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Old 29 January 2013, 01:34 AM
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Icon07 Experts find new evidence of why Confederate submarine sank after sinking enemy ship

Researchers say they may have the final clues needed to solve the mystery of the Confederate submarine H.L. Hunley, which never resurfaced after it became the first sub in history to sink an enemy warship, taking its eight-man crew to a watery grave.


http://www.startribune.com/nation/188644891.html

Various accounts I've seen, including the movie, say that the idea was to force a spike built into the torpedo into the hull of the Union ship, and release the torpedo from the spar backing away while a timed fuse ignited the torpedo. I think the movie even depicts the men getting a look at the sinking ship from the sub's conning tower.

Now, it looks like the sub's crew learned what later anti-sub warfare experts learned; you don't need a direct hit with an explosive device to sink the sub. All you have to do is explode that device near the sub. The water will then transmit that explosive force to the hull of the craft with devastating results. They're called depth charges, and they work quite well. It would appear that the crew never even knew they successfully sank the USS Housatonic. They now think that the torpedo was no more than 20 ft from the sub when it exploded. I find it quite plausible this blow rendered the crew at least unconscious, while at the same time, popped some seams in the hull sinking the sub.
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Old 29 January 2013, 01:47 AM
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That's some cool stuff. It reminds me that I want to pay the Hunley a visit if I ever get close. I still find it pretty amazing that Clive Cussler and his team were actually able to find it after all those years in the muck.
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Old 29 January 2013, 02:12 AM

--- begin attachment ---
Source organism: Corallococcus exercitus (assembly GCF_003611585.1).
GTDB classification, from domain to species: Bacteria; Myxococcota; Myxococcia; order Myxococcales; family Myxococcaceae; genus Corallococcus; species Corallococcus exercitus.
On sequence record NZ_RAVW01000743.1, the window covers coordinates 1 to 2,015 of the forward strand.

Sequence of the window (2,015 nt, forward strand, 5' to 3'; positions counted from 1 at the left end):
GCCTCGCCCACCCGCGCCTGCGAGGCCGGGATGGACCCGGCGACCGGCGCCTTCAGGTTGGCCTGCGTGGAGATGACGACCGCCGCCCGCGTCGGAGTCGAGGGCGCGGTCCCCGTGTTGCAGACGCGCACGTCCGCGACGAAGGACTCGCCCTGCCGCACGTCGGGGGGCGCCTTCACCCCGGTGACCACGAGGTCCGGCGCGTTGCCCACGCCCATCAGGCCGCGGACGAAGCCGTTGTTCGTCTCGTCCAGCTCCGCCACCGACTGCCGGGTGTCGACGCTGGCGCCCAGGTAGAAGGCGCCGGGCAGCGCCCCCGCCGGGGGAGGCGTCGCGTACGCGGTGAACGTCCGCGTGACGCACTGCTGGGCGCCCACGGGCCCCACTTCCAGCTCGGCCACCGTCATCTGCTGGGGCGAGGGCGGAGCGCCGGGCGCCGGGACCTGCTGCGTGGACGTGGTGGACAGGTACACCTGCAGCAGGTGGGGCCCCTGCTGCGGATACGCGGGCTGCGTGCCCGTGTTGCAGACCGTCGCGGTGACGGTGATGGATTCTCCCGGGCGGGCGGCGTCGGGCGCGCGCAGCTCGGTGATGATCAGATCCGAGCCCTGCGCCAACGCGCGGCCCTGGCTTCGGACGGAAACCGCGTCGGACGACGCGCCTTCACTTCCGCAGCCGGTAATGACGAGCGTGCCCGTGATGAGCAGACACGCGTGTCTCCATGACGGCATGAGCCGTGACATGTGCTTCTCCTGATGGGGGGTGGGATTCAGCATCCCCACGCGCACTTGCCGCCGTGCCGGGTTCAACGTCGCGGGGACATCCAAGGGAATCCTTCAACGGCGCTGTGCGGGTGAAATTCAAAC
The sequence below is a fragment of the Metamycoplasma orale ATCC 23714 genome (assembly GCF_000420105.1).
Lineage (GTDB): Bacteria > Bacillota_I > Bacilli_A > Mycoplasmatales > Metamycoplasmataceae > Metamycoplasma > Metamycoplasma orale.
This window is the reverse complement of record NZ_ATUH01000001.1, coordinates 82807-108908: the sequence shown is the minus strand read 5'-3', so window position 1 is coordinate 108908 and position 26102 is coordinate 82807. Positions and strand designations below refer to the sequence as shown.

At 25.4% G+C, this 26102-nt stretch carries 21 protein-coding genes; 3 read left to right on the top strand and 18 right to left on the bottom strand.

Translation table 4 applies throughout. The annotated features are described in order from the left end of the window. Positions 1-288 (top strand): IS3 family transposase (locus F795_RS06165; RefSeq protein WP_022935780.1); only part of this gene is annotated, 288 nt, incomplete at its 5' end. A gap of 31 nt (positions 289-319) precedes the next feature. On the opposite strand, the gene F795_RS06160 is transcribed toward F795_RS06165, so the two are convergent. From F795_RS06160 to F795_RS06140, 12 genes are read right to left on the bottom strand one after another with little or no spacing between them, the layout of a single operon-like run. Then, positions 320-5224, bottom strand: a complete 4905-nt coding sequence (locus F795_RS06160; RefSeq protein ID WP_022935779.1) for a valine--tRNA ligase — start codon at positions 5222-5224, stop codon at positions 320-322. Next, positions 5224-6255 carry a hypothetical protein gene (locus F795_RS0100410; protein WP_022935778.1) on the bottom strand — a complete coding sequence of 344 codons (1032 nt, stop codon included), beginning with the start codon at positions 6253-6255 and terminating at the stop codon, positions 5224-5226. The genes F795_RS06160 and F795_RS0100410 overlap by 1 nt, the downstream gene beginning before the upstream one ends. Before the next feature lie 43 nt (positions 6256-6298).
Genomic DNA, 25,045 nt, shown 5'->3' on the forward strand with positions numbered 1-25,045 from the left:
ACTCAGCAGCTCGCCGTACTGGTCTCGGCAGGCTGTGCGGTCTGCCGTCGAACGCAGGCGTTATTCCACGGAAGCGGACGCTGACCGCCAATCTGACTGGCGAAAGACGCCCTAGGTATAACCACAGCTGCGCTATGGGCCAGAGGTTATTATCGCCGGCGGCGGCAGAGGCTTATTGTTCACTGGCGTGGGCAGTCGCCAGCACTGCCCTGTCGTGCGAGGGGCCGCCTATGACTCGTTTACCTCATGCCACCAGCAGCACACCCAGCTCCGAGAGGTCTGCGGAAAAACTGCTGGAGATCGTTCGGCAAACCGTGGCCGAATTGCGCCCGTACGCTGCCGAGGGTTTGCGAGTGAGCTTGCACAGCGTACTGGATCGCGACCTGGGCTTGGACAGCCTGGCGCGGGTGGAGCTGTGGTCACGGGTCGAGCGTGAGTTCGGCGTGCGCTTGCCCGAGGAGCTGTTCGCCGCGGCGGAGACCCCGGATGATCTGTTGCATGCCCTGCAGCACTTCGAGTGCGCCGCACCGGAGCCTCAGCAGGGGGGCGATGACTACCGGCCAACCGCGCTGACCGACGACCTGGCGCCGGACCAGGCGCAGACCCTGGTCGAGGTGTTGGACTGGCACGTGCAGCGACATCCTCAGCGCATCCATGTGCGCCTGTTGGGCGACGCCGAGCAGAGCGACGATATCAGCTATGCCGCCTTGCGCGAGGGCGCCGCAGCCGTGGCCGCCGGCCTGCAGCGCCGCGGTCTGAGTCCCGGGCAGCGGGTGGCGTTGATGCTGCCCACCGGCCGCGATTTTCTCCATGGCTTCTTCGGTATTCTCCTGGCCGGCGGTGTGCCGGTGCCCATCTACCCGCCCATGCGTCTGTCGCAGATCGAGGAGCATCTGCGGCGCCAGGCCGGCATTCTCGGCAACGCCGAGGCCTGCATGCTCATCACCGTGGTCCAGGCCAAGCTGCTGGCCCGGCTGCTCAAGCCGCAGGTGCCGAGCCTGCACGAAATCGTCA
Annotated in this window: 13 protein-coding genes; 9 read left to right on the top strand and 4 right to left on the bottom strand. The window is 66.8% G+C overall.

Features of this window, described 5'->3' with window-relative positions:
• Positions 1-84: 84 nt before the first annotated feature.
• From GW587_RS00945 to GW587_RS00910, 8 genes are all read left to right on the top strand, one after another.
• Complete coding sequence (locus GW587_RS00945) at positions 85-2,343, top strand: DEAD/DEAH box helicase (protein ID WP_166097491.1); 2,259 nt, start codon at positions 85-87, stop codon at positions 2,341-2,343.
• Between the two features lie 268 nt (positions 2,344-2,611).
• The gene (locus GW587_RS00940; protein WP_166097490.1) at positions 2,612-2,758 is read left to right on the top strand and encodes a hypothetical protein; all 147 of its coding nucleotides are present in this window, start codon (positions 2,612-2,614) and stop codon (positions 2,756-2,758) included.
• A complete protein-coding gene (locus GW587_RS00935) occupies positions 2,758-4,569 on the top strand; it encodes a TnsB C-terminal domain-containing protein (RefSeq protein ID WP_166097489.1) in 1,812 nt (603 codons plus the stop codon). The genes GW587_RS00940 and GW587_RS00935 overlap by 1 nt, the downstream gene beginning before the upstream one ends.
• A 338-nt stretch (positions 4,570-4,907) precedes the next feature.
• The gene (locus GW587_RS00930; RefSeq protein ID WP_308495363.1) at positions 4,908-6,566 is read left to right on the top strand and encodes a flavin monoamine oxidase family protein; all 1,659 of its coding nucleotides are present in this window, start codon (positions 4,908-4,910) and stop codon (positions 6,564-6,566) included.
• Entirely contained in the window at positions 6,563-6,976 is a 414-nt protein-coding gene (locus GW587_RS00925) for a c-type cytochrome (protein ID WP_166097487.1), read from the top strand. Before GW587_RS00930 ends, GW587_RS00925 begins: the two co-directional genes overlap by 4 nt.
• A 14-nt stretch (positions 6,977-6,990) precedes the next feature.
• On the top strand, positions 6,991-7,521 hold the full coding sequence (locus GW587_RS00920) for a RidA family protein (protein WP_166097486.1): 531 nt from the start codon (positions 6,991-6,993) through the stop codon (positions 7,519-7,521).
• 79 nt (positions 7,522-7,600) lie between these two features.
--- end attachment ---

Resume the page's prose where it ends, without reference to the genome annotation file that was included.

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Quote:
Originally Posted by DrRocket View Post
...which never resurfaced...
I seem to recall seeing photos of it being brought to the surface.
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Old 29 January 2013, 02:21 AM
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I seem to recall seeing photos of it being brought to the surface.

It was just lip-syncing.....
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Old 29 January 2013, 05:10 AM
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I remember seeing a reproduction of the sub outside a museum in Charleston years ago, before the actual sub was found. At the time they thought the spar was mounted to the top of the bow and it was displayed that way. I seem to recall one theory then that the ramming caused leaking where the spar was mounted to the sub and that was what caused the sinking, but not positive of that.
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Old 29 January 2013, 08:35 AM
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Yes, it was shown that way a lot. I wonder if it was moved down to make sure the torpedo would be more likely to hit below the water line.

I'm pretty sure the article meant a copper sleeve, misspelled twice.
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Old 29 January 2013, 11:16 AM
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Given the history of the Hunley which sank at least once, IIRC, with all lives lost that time, those on the sub that night were very courageous.This does explain its loss pretty neatly.
I know that I was surprised when they located and raised the sub. It was a real coup for Civil War fans. Not unlike finding those torpedo planes from the Bermuda Triangle in Close Encounters, but much more real, of course.

Ali
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Old 29 January 2013, 01:11 PM
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Quote:
Originally Posted by ganzfeld View Post
Yes, it was shown that way a lot. I wonder if it was moved down to make sure the torpedo would be more likely to hit below the water line.

I'm pretty sure the article meant a copper sleeve, misspelled twice.
I'm not expert, but a I think a cooper sleeve is what's used by barrel makers (aka "coopers") to hold a barrel together. It would make sense to me that a sleeve would be used to package a charge, barrel-like. Barrels are (supposed to be) water-tight.

OY
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Old 29 January 2013, 02:20 PM
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Default Casing of exploded torpedo found on Hunley spar

Yeah, that's what I thought, too. But then I thought it's a bit of coincidence that the torpedo is made of a copper sleeve. Here's a bit more info:
http://www.thehistoryblog.com/archives/23067
Quote:
Researchers at the Hunley Project have found an important piece of evidence that has changed what we know about the mysterious demise of the Confederate submarine H. L. Hunley: the exploded remains of the copper torpedo casing still bolted to the spar, the 16-foot-long iron pole that served as the subís weapon delivery system.
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